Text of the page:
In short, while Section 230 shields online platforms from liability for most third-party content, it also allows them the discretion to moderate and remove content without facing legal repercussions. This dual-edged nature of Section 230 means that, on one hand, platforms can foster diverse online discourse, but on the other, they can also unilaterally decide what content is permissible. As concerns about misinformation, online extremism, and tech monopolies grow, Section 230 finds itself at the crossroads of discussions about the future of internet regulation and the balance between fostering innovation and ensuring accountability.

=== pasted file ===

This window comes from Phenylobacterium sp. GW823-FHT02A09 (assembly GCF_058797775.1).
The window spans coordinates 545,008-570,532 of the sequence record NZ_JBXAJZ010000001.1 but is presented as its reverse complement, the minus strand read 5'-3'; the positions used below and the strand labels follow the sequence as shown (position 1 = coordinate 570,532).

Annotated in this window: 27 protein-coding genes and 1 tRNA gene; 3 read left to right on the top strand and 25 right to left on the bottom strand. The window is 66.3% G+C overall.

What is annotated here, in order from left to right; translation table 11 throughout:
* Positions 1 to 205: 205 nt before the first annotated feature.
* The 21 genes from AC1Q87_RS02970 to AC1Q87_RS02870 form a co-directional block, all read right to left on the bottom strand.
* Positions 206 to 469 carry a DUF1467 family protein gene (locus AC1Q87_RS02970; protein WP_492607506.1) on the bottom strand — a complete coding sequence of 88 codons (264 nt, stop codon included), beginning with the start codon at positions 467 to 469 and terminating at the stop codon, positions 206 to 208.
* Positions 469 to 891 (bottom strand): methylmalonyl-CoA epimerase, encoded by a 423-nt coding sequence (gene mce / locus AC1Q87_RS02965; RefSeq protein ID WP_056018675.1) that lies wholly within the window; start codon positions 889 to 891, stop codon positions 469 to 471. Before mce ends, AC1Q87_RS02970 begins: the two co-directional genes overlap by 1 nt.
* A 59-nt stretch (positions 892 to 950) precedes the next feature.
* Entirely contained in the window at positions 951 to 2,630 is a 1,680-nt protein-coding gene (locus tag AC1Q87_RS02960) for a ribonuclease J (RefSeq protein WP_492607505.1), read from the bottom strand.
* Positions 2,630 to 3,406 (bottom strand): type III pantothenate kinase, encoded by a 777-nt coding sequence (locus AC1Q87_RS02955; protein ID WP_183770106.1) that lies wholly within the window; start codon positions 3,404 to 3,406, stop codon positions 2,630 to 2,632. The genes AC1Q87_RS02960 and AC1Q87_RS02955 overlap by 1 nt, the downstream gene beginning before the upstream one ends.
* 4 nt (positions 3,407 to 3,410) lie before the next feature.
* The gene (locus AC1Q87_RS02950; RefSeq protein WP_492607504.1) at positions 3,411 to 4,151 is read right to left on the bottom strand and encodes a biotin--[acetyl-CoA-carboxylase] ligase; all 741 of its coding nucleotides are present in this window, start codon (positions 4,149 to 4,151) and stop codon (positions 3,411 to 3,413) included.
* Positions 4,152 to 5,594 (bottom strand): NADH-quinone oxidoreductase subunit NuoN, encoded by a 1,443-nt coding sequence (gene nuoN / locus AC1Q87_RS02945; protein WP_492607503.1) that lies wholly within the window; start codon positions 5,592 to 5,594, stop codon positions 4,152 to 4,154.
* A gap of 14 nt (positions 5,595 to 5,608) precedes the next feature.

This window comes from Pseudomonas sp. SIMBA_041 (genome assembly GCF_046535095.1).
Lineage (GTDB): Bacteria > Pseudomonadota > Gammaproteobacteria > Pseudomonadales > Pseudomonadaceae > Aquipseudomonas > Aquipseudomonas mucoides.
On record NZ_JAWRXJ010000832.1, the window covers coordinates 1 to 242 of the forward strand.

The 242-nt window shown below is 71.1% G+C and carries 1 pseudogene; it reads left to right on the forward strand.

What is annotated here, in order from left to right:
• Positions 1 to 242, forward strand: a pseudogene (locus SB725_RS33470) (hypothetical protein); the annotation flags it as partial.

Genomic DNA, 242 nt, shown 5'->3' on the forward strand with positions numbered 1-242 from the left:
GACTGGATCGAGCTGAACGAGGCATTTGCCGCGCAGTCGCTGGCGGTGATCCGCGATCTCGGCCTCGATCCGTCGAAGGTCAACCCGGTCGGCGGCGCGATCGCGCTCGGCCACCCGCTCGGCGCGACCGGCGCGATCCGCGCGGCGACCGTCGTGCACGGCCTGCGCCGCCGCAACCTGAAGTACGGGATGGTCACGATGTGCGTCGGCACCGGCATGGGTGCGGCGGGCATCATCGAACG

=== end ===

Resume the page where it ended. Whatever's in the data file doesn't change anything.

János Tamás Papp JD, PhD is an assistant professor at Pázmány Péter Catholic University, Hungary, and a legal expert at the Department of Online Platforms of the National Media and Infocommunications Authority of Hungary. He has taught civil and constitutional law since 2015 and became a founding member of the Media Law Research Group of the Department of Private Law. He earned his JD and PhD in Law at the Faculty of Law and Political Sciences of the Pázmány Péter Catholic University. His main research fields are freedom of speech, media law, and issues related to freedom of expression on online platforms. He has a number of publications regarding social media and the law, including a book titled „Regulation of Social Media Platforms in Protection of Democratic Discourses”.